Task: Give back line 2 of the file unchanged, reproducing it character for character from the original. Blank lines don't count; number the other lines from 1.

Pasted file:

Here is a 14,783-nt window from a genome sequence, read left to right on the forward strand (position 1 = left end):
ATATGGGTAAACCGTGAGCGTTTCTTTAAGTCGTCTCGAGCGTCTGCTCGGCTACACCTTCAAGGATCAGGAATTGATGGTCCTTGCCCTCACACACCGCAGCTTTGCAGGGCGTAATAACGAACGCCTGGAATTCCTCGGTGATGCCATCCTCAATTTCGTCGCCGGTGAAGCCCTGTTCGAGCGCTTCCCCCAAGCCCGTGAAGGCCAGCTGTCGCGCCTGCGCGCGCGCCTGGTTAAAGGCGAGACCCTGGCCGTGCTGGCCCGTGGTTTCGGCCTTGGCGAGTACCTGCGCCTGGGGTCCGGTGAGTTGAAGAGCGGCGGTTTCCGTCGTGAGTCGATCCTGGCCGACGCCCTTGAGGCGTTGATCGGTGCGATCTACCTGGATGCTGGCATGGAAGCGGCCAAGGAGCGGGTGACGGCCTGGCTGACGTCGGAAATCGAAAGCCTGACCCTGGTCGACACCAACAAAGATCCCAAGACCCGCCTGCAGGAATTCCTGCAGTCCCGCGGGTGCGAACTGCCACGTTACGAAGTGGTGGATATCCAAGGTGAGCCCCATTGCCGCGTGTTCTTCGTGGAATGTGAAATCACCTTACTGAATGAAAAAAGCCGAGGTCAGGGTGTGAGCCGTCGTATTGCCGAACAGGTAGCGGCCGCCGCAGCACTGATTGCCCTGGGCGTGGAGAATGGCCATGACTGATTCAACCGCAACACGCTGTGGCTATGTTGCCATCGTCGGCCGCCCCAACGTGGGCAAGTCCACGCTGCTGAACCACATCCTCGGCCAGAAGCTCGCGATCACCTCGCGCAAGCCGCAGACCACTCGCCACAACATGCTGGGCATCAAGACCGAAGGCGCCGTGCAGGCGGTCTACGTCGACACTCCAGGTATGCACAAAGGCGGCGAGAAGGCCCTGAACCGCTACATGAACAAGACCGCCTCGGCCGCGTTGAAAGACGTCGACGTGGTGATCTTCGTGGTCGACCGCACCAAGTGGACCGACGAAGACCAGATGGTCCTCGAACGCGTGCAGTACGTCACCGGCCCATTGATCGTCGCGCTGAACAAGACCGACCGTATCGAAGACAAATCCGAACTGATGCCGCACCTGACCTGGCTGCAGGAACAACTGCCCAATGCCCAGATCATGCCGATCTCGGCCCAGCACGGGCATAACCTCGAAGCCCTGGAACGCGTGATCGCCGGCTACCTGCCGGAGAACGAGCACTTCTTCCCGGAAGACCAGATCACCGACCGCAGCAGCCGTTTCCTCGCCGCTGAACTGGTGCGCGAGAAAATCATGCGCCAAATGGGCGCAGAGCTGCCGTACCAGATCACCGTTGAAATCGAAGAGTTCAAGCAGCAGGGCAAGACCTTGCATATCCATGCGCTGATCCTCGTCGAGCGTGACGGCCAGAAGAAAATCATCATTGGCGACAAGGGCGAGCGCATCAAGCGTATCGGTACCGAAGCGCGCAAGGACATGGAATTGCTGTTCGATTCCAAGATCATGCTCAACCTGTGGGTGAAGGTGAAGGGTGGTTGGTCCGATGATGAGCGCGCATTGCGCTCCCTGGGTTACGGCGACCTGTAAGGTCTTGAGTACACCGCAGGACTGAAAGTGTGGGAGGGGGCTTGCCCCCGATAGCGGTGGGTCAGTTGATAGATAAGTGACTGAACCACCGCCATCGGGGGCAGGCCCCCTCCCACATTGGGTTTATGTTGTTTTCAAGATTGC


ATATGGGTAAACCGTGAGCGTTTCTTTAAGTCGTCTCGAGCGTCTGCTCGGCTACACCTTCAAGGATCAGGAATTGATGGTCCTTGCCCTCACACACCGCAGCTTTGCAGGGCGTAATAACGAACGCCTGGAATTCCTCGGTGATGCCATCCTCAATTTCGTCGCCGGTGAAGCCCTGTTCGAGCGCTTCCCCCAAGCCCGTGAAGGCCAGCTGTCGCGCCTGCGCGCGCGCCTGGTTAAAGGCGAGACCCTGGCCGTGCTGGCCCGTGGTTTCGGCCTTGGCGAGTACCTGCGCCTGGGGTCCGGTGAGTTGAAGAGCGGCGGTTTCCGTCGTGAGTCGATCCTGGCCGACGCCCTTGAGGCGTTGATCGGTGCGATCTACCTGGATGCTGGCATGGAAGCGGCCAAGGAGCGGGTGACGGCCTGGCTGACGTCGGAAATCGAAAGCCTGACCCTGGTCGACACCAACAAAGATCCCAAGACCCGCCTGCAGGAATTCCTGCAGTCCCGCGGGTGCGAACTGCCACGTTACGAAGTGGTGGATATCCAAGGTGAGCCCCATTGCCGCGTGTTCTTCGTGGAATGTGAAATCACCTTACTGAATGAAAAAAGCCGAGGTCAGGGTGTGAGCCGTCGTATTGCCGAACAGGTAGCGGCCGCCGCAGCACTGATTGCCCTGGGCGTGGAGAATGGCCATGACTGATTCAACCGCAACACGCTGTGGCTATGTTGCCATCGTCGGCCGCCCCAACGTGGGCAAGTCCACGCTGCTGAACCACATCCTCGGCCAGAAGCTCGCGATCACCTCGCGCAAGCCGCAGACCACTCGCCACAACATGCTGGGCATCAAGACCGAAGGCGCCGTGCAGGCGGTCTACGTCGACACTCCAGGTATGCACAAAGGCGGCGAGAAGGCCCTGAACCGCTACATGAACAAGACCGCCTCGGCCGCGTTGAAAGACGTCGACGTGGTGATCTTCGTGGTCGACCGCACCAAGTGGACCGACGAAGACCAGATGGTCCTCGAACGCGTGCAGTACGTCACCGGCCCATTGATCGTCGCGCTGAACAAGACCGACCGTATCGAAGACAAATCCGAACTGATGCCGCACCTGACCTGGCTGCAGGAACAACTGCCCAATGCCCAGATCATGCCGATCTCGGCCCAGCACGGGCATAACCTCGAAGCCCTGGAACGCGTGATCGCCGGCTACCTGCCGGAGAACGAGCACTTCTTCCCGGAAGACCAGATCACCGACCGCAGCAGCCGTTTCCTCGCCGCTGAACTGGTGCGCGAGAAAATCATGCGCCAAATGGGCGCAGAGCTGCCGTACCAGATCACCGTTGAAATCGAAGAGTTCAAGCAGCAGGGCAAGACCTTGCATATCCATGCGCTGATCCTCGTCGAGCGTGACGGCCAGAAGAAAATCATCATTGGCGACAAGGGCGAGCGCATCAAGCGTATCGGTACCGAAGCGCGCAAGGACATGGAATTGCTGTTCGATTCCAAGATCATGCTCAACCTGTGGGTGAAGGTGAAGGGTGGTTGGTCCGATGATGAGCGCGCATTGCGCTCCCTGGGTTACGGCGACCTGTAAGGTCTTGAGTACACCGCAGGACTGAAAGTGTGGGAGGGGGCTTGCCCCCGATAGCGGTGGGTCAGTTGATAGATAAGTGACTGAACCACCGCCATCGGGGGCAGGCCCCCTCCCACATTGGGTTTATGTTGTTTTCAAGATTGC